This week, Miami-Dade County sued Fannie Mae and Freddie Mac in the United States District Court for the Southern District of Florida in Case NO. 12-CV-23917, styled Ruvin v. Federal National Mortgage Ass'n et al. and Harvey Ruvin, Clerk of the Courts for Miami-Dade and the officially named plaintiff in the lawsuit may well have a winner on his hands.
After all, up in Detroit, U.S. District Judge Victoria Roberts heard a similar complaint from Oakland County, Michigan, and ruled in the County's favor -- and in a summary judgment, no less. And the State of Alabama is moving forward with a class action suit against the two mortgage institutions where all Alabama counties will group as plaintiffs seeking repayment of their recording fees from Fannie Mae and Freddie Mac.
Miami-Dade is arguing that Fannie Mae and Freddie Mac are not government entities (and therefore exempt from paying these taxes) but instead private corporations. If Harvey Rubin wins, then Miami-Dade County will recover 60 cents on every $100 of single family dwelling's value transferred to Fannie Mae or Freddie Mac when either of the mortgage financing companies took title to the properties.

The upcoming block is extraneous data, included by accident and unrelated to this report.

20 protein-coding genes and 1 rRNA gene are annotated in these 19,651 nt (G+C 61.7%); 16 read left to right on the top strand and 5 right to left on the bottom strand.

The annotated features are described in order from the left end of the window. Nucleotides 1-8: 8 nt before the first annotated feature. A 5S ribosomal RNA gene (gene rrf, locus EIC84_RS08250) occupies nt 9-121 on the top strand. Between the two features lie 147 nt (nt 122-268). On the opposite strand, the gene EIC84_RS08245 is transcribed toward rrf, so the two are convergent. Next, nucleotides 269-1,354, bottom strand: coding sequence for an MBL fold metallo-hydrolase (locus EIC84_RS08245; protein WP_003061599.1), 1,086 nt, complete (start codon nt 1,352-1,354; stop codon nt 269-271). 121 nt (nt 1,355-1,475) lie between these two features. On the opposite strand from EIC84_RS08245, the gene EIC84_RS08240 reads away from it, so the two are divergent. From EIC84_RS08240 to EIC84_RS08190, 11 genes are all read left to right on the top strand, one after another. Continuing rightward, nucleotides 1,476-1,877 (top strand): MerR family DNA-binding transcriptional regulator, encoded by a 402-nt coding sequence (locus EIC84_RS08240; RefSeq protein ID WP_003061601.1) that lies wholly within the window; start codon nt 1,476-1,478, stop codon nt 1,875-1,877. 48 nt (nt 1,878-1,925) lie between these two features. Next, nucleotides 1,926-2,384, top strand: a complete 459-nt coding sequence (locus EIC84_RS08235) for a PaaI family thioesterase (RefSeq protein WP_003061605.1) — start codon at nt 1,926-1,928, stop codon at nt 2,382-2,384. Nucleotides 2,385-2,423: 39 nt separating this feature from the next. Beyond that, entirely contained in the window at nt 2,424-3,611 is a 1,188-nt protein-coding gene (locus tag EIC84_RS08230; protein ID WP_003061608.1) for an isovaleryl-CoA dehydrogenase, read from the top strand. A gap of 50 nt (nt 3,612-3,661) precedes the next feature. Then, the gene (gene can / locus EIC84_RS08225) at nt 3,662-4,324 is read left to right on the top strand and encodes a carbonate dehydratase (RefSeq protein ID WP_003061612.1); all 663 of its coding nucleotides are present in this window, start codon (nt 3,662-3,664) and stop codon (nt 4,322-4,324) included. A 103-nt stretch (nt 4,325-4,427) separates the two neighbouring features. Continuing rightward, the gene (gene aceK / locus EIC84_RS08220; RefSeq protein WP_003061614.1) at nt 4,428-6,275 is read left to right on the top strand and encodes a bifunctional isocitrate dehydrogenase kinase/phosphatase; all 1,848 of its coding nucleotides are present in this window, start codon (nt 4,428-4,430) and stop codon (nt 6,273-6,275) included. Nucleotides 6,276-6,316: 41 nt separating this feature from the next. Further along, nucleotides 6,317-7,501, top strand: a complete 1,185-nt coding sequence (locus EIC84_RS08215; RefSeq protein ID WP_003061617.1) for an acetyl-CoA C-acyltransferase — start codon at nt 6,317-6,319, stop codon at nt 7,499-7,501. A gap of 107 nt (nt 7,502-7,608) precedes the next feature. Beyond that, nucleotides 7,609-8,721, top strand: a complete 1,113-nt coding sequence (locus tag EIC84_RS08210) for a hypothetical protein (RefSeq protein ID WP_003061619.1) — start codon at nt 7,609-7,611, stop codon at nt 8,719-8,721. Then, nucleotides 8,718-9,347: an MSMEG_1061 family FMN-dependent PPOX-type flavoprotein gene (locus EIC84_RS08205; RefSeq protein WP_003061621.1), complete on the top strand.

Expect more to come.
Meanwhile, over in Illinois, the Federal Housing Finance Agency has also filed a lawsuit in federal court.
There, FHFA is the plaintiff asking the federal court to rule that the State of Illinois and its counties cannot impose transfer taxes upon Fannie Mae and Freddie Mac. (Read the FHFA News Release on this lawsuit online here.)
DeKalb County, Illinois, and others have their transfer tax lawsuits on file, as well - FHFA has filed their suit in a Chicago federal district court in response to the Dekalb, et al filing in a Rockford federal court.
It's an interesting question: what are Freddie Mac and Fannie Mae exactly?
Harvey Rubin argues that each of them are "federally chartered, private corporations" and that while they were originally established as " ... federal entities, during the period covered by this Complaint, they were and continue to be private, publicly traded corporations."
This is an important issue for Miami as well as South Florida since property taxes have fallen during this bad economic time and recouping this money would mean more funds in the local coffers. How much? It's not clear - but it is clear that this is going to be a long fight.